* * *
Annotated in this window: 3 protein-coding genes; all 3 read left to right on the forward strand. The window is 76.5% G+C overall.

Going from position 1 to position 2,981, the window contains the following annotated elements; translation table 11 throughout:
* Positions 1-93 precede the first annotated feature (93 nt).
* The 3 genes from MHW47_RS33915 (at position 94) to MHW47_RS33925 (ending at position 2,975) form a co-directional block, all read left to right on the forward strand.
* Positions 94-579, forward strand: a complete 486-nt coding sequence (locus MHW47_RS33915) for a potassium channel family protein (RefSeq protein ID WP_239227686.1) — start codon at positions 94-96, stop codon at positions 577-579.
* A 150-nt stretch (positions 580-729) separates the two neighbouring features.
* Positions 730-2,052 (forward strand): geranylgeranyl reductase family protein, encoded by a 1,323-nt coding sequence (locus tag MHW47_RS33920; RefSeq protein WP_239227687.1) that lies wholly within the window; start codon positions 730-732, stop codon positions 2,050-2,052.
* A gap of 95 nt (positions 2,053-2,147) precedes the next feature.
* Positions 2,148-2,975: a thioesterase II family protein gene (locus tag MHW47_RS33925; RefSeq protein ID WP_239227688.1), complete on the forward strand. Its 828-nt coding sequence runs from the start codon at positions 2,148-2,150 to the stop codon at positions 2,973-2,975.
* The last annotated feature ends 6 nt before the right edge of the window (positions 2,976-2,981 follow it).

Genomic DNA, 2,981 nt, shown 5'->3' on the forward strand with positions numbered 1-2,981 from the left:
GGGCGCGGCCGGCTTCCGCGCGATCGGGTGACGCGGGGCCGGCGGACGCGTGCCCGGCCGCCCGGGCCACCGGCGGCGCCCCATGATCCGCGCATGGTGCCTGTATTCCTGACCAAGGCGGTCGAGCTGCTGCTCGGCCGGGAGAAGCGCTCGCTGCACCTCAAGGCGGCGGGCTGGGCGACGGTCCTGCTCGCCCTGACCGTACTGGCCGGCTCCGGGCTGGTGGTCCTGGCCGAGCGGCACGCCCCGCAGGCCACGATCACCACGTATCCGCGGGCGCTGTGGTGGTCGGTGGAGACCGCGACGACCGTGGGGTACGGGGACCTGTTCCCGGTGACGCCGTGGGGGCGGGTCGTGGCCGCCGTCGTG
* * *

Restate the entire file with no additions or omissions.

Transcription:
Annotated in this window: 3 protein-coding genes; all 3 read left to right on the forward strand. The window is 76.5% G+C overall.

Going from position 1 to position 2,981, the window contains the following annotated elements; translation table 11 throughout:
* Positions 1-93 precede the first annotated feature (93 nt).
* The 3 genes from MHW47_RS33915 (at position 94) to MHW47_RS33925 (ending at position 2,975) form a co-directional block, all read left to right on the forward strand.
* Positions 94-579, forward strand: a complete 486-nt coding sequence (locus MHW47_RS33915) for a potassium channel family protein (RefSeq protein ID WP_239227686.1) — start codon at positions 94-96, stop codon at positions 577-579.
* A 150-nt stretch (positions 580-729) separates the two neighbouring features.
* Positions 730-2,052 (forward strand): geranylgeranyl reductase family protein, encoded by a 1,323-nt coding sequence (locus tag MHW47_RS33920; RefSeq protein WP_239227687.1) that lies wholly within the window; start codon positions 730-732, stop codon positions 2,050-2,052.
* A gap of 95 nt (positions 2,053-2,147) precedes the next feature.
* Positions 2,148-2,975: a thioesterase II family protein gene (locus tag MHW47_RS33925; RefSeq protein ID WP_239227688.1), complete on the forward strand. Its 828-nt coding sequence runs from the start codon at positions 2,148-2,150 to the stop codon at positions 2,973-2,975.
* The last annotated feature ends 6 nt before the right edge of the window (positions 2,976-2,981 follow it).

Genomic DNA, 2,981 nt, shown 5'->3' on the forward strand with positions numbered 1-2,981 from the left:
GGGCGCGGCCGGCTTCCGCGCGATCGGGTGACGCGGGGCCGGCGGACGCGTGCCCGGCCGCCCGGGCCACCGGCGGCGCCCCATGATCCGCGCATGGTGCCTGTATTCCTGACCAAGGCGGTCGAGCTGCTGCTCGGCCGGGAGAAGCGCTCGCTGCACCTCAAGGCGGCGGGCTGGGCGACGGTCCTGCTCGCCCTGACCGTACTGGCCGGCTCCGGGCTGGTGGTCCTGGCCGAGCGGCACGCCCCGCAGGCCACGATCACCACGTATCCGCGGGCGCTGTGGTGGTCGGTGGAGACCGCGACGACCGTGGGGTACGGGGACCTGTTCCCGGTGACGCCGTGGGGGCGGGTCGTGGCCGCCGTCGTG